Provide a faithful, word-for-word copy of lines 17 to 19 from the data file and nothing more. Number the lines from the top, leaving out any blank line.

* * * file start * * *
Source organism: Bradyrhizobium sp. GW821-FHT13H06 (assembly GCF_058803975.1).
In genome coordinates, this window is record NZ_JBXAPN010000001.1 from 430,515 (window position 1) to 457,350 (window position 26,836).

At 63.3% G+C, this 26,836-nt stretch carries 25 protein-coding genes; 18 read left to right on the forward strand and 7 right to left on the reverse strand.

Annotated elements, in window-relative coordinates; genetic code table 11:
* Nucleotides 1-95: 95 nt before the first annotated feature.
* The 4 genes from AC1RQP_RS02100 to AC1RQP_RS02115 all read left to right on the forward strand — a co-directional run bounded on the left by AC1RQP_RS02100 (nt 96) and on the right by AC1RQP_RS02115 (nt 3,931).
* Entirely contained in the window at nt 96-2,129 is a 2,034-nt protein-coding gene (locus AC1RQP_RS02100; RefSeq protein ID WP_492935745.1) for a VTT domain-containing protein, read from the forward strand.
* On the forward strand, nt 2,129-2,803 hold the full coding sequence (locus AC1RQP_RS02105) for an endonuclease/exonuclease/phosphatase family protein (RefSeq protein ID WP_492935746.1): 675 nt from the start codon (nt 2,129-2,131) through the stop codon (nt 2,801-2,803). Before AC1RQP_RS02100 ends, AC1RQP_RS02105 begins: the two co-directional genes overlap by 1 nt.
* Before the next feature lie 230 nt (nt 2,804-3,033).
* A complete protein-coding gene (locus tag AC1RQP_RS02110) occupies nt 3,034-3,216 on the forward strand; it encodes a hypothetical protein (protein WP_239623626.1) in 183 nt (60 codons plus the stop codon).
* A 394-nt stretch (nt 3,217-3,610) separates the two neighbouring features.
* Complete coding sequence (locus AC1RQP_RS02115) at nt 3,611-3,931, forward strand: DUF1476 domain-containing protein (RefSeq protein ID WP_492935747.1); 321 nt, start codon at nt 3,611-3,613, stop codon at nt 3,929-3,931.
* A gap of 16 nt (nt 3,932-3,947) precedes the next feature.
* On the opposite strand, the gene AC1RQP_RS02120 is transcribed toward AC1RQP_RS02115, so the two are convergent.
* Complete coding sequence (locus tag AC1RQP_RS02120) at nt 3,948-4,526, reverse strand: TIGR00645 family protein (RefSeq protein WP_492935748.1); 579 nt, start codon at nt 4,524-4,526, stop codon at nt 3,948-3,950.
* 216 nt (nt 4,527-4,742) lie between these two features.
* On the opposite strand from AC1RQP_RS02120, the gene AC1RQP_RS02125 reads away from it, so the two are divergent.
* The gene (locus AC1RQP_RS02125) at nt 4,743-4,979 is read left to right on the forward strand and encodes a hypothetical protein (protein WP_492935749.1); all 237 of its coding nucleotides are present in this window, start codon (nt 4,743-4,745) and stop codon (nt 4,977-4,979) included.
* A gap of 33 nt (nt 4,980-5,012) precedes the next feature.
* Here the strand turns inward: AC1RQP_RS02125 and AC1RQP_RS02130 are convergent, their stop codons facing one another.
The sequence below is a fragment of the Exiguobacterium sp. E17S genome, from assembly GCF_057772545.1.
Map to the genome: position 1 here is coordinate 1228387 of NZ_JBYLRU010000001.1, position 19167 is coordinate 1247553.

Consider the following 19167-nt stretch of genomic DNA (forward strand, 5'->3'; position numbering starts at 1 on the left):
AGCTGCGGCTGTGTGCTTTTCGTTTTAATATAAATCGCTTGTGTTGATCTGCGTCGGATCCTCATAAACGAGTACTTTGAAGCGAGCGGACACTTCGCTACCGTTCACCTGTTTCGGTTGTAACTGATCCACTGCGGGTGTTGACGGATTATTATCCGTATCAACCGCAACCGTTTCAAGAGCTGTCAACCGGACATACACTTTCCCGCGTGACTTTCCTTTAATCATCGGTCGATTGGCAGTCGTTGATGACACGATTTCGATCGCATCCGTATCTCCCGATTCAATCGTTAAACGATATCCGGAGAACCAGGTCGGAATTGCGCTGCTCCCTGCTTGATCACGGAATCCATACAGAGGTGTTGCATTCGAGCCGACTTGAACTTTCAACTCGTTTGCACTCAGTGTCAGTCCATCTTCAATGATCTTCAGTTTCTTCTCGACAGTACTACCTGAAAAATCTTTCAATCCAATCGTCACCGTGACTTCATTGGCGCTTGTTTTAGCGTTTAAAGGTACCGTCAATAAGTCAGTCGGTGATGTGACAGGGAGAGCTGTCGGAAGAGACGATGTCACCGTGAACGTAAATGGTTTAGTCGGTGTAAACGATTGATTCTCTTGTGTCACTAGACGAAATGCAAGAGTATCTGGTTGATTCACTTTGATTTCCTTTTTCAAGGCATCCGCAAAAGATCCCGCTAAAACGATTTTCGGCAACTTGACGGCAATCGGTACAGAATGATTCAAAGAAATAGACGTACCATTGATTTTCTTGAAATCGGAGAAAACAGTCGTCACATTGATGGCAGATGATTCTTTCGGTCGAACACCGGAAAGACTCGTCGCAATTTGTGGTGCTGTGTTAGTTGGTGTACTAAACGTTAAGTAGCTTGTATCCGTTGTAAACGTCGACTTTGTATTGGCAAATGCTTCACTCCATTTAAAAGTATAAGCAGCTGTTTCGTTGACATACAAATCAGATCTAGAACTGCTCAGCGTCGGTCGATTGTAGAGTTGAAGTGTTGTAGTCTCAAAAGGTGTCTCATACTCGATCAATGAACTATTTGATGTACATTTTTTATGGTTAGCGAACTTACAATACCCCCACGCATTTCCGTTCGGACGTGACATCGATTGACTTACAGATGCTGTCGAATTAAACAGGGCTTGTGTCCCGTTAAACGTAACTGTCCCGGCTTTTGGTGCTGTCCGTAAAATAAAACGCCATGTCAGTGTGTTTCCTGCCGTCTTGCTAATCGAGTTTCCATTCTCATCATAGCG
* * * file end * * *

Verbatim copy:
* On the opposite strand from AC1RQP_RS02120, the gene AC1RQP_RS02125 reads away from it, so the two are divergent.
* The gene (locus AC1RQP_RS02125) at nt 4,743-4,979 is read left to right on the forward strand and encodes a hypothetical protein (protein WP_492935749.1); all 237 of its coding nucleotides are present in this window, start codon (nt 4,743-4,745) and stop codon (nt 4,977-4,979) included.
* A gap of 33 nt (nt 4,980-5,012) precedes the next feature.